Empathy in Retrograde


I have been thinking a lot lately about the social construct we call victim blaming.

One extreme example of victim blaming is rape culture. You know, the idea that the woman who was raped was “asking for it” because she had been drinking, had a short skirt, flirted with the perpetrator and “led him on”, or whatever other excuse we can come up with.

Over this past week CNN expressed solidarity with two young men who were going to Juvenile Hall, their futures being sworn away, going onto the sex offenders list.

I don’t agree with public shaming (it’s counterproductive – that’s a subject for another blog entry, or just look up Brené Brown) but frankly, it’s not Ohio Law that has forced these men onto the sex offenders list. It’s the fact that they raped someone.

CNN notably expressed no solidarity with, or concern for, the young 16 year old woman who was raped and then publicly humiliated via social media as graphic pictures of her assault were circulated around her school and community.

I won’t attempt to address the politics of this in here – I will instead recommend you read Laurie Penny’s article here.

In searching for a suitable picture for this post, I did a Google Image Search for “violence against women”. If you want to get a grasp of the severity of this topic, I recommend you do the same; you will take weeks to get some of those pictures out of your head…

Instead I would like to address the victim blaming instinct that is currently married to rape culture (as well as so many other social ills). I have come to the surprising conclusion that victim blaming stems directly from empathy and vulnerability.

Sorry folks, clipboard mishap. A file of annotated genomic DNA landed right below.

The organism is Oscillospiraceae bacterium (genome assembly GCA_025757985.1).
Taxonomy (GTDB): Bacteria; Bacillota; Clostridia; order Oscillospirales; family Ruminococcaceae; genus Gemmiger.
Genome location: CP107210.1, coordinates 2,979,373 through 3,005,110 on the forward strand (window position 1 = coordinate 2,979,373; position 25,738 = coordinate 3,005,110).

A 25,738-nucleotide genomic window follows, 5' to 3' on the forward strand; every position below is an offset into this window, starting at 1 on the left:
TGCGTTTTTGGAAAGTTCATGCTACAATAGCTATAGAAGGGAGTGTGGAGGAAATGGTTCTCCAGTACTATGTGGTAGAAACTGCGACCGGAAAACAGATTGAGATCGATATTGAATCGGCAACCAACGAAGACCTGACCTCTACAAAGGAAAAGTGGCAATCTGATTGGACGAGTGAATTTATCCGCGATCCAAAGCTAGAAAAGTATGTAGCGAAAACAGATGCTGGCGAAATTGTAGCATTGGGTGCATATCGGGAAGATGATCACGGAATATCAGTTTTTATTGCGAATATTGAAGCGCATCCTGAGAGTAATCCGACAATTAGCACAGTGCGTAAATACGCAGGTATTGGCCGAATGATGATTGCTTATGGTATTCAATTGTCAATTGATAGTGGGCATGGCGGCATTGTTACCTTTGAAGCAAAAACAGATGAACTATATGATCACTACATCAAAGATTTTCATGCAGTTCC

Here is my diagnosis:

Imagine a woman turns on the TV and is exposed to a brutalizing picture of a sexual assault that occurred in a nearby city.

Her immediate instinct is to empathize with the victim she sees in front of her. “That could easily have been me,” she thinks.

This thought rips through her, terrifying her beyond paralysis, through to the bone. Human empathy is often so strong that we vividly imagine experiencing exactly what the other person experienced – hence every crime is magnified a thousandfold, as people hear it and inadvertently go through the emotions they perceive the victim would have experienced.

But how many graphic, violent, destructive images are we exposed to on a regular basis? It’s more than we can handle.

The only way to get out of it is to convince ourselves that no, that couldn’t have been me.

That could never have happened to me. I need to avoid being so paralyzed so I have to disconnect. I have to determine some difference between me and her. 

I am now going to figure out exactly what she did to deserve to be the victim of such an atrocious crime.

I believe that the above process can be played out in our psyches in a millisecond. It’s a form of numbing vulnerability. But think of the consequences this kind of attitude brings back upon the victim of the crime.

This is one example which shows how critical it is not to numb our vulnerability…

We can’t undo a millisecond response, but we can start unraveling it by observing our thoughts and questioning their source…

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About Sadie

I grew up traveling and have developed into a full-time activist, full-time lover of humanity, part-time musician, and am now training to be a life coach. Above all, I want to reach people and bring on a new era of love.

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